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Iowa cornerback Josh Jackson intercepts a pass and returns it for a touchdown against Wisconsin.

Should Iowa CB Josh Jackson enter NFL draft after season?

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ANSWER: Iowa cornerback Josh Jackson leads the nation in interceptions (7) and passes defended (24). It’s impressive statistically considering this is his first full season as a starter. He’s 1 interception shy of tying Desmond King, Lou King and Nile Kinnick for the Hawkeyes’ single-season record.

Jackson’s numbers are impressive on many levels. His 24 passes defended are the second-most over the last 10 years. Houston CB William Jackson III had 28 passes defended in 2015. Josh Jackson still has two games remaining in his junior season.

When former Iowa teammate Desmond King won the Jim Thorpe Award in 2015 as the nation’s top defensive back, King had 8 interceptions (second in FBS) and 21 passes defended, which ranked fifth nationally. In 2013, Iowa first-team All-Big Ten cornerback B.J. Lowery was third in the FBS with 19 passes defended. Iowa cornerback Micah Hyde, who was named the Big Ten’s top defensive back in 2012, had 15 passes defended to rank 22nd in the country. Hyde, a safety with the Buffalo Bills, currently ranks second in NFL interceptions with 5. King leads the Los Angeles Chargers in kickoff returns and has 35 tackles, including 2 sacks.

Jackson has an edge on both players, both of whom inexplicably dropped to the fifth round in their drafts. King measured at the NFL Scouting Combine at 5-foot-10¼ inches and 201 pounds. Hyde stood 5-11¾ and weighed 197. Hyde ran the 40-yard dash in 4.56 seconds, and King did not run the 40. Questions about King’s speed caused him to fall while Hyde didn’t have one area that looked physically impressive to NFL scouts. When they signed at Iowa, King barely was a 3-star recruit by Rivals, while Hyde was a 2-star. Jackson also was a 2-star recruit.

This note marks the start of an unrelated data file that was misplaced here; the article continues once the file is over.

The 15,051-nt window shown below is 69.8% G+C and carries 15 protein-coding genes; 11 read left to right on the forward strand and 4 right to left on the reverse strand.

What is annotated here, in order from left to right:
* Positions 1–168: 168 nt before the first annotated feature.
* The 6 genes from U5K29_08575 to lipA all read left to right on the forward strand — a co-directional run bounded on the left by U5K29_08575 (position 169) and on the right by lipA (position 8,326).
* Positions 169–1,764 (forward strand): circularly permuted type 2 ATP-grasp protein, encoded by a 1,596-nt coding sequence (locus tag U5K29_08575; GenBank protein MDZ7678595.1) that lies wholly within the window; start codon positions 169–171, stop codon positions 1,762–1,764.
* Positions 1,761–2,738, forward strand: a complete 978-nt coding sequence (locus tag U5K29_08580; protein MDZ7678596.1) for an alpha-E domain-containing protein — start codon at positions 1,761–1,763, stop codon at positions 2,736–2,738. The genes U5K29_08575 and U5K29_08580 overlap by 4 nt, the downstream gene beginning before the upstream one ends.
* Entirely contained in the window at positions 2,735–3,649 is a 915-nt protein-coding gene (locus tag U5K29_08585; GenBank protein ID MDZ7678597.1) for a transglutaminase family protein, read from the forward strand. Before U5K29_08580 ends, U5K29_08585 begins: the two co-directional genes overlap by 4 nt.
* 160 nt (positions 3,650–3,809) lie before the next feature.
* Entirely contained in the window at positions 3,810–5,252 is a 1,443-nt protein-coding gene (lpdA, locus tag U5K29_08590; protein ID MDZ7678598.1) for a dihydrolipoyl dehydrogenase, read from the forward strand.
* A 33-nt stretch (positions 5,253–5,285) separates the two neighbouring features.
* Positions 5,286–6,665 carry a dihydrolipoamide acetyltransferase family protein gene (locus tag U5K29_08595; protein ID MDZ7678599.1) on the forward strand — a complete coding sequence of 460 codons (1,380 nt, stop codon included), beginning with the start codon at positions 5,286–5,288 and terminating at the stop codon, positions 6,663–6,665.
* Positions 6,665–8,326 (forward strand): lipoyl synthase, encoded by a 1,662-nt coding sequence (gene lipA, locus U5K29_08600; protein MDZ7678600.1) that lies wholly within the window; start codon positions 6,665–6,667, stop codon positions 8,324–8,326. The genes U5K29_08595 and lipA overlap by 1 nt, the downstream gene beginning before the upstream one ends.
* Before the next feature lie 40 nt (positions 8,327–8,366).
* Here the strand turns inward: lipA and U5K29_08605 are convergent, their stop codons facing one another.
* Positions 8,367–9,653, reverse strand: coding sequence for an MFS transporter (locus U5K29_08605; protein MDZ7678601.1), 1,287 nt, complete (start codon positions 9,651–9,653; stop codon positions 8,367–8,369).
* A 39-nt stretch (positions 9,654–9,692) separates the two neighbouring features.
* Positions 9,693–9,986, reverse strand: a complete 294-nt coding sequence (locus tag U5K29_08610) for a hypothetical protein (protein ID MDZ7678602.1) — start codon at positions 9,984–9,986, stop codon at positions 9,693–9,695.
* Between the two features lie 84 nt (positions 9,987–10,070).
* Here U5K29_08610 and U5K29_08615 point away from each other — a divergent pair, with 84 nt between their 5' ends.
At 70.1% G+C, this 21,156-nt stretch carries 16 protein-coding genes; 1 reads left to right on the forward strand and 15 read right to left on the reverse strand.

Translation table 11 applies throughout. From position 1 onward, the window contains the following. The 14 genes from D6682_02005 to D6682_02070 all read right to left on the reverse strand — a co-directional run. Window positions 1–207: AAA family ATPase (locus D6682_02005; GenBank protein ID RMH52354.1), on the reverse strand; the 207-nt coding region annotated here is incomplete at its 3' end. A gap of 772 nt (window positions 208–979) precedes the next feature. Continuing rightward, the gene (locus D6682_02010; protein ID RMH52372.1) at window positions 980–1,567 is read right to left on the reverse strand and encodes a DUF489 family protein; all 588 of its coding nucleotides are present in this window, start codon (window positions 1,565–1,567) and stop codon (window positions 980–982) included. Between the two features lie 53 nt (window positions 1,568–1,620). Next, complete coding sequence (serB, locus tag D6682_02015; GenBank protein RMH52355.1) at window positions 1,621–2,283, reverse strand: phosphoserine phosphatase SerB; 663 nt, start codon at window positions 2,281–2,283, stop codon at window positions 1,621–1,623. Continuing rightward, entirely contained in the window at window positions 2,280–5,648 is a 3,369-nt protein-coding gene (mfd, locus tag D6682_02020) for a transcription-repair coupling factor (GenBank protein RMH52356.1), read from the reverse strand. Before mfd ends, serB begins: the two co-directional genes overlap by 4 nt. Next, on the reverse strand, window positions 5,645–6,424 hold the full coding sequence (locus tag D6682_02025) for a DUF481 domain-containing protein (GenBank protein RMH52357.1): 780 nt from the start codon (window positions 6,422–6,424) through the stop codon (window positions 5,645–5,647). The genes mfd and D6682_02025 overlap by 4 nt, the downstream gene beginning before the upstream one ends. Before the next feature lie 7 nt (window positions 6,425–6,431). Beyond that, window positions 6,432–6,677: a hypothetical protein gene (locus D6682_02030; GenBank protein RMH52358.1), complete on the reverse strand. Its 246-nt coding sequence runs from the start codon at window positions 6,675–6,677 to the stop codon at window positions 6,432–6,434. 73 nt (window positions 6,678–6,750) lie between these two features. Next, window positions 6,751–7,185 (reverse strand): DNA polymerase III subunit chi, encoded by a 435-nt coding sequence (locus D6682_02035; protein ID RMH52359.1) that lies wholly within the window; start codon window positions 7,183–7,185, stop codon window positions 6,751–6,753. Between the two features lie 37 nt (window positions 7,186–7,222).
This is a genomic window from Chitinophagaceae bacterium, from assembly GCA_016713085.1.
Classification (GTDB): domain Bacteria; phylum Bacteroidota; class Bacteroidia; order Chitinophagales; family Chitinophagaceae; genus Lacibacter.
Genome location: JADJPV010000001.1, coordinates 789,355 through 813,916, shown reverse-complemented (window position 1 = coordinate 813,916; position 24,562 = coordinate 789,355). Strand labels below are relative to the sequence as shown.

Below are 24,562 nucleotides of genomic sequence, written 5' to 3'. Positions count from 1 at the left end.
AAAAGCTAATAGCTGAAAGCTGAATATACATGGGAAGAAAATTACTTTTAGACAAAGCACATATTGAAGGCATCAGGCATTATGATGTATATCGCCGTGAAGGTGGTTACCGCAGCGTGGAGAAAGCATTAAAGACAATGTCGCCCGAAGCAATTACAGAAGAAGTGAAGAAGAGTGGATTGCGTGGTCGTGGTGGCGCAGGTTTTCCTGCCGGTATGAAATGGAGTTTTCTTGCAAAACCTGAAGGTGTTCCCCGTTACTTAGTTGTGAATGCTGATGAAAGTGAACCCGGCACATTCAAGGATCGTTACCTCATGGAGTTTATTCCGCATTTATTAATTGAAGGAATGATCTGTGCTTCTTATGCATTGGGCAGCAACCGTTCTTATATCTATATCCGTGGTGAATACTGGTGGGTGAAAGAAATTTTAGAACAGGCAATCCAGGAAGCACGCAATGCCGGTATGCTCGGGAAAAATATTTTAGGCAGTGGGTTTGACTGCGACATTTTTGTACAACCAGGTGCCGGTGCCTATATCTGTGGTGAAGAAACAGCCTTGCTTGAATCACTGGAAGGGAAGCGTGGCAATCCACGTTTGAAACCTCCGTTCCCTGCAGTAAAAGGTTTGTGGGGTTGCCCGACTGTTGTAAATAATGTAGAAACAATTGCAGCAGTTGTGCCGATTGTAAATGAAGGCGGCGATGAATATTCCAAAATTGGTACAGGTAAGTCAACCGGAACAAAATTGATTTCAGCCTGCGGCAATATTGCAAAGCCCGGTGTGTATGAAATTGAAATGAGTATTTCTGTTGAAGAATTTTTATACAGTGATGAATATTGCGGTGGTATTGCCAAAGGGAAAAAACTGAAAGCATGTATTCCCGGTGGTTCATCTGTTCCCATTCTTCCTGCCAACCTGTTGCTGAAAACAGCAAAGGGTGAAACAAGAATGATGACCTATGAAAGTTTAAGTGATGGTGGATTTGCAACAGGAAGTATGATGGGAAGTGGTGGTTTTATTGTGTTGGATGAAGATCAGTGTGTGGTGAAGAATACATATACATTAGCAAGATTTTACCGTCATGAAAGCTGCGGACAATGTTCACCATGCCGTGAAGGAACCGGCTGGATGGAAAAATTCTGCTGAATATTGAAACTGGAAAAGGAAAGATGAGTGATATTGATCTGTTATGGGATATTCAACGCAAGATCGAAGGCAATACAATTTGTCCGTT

Standing at a legitimate 6-1 and 192 pounds, Jackson is taller and has longer arms than King and Hyde. He also has more straight-ahead speed. So Jackson has the tangibles in his corner. He has a humble personality with a tremendous work ethic. At Iowa, Jackson is their peer. I can’t come around and say he’s better because the other two were off-the-chart football players. They still are.

Bleacher Report NFL draft analyst Matt Miller has Jackson as his 19th overall prospect and top cornerback available. ESPN NFL draft guru Mel Kiper Jr. has Jackson No. 22 on his board.

If a player like Jackson has a chance to become a first-round pick and has eight years of football left in his body, he should try to get paid for eight years. Jackson will graduate in May, so there’s no academic reason to return. He’s likely to earn consensus All-America honors and perhaps the Jim Thorpe Award. Next year, teams will shy away from Jackson — like they did King last year — so his timing is right to leave.

Here are a few tweets about Jackson:

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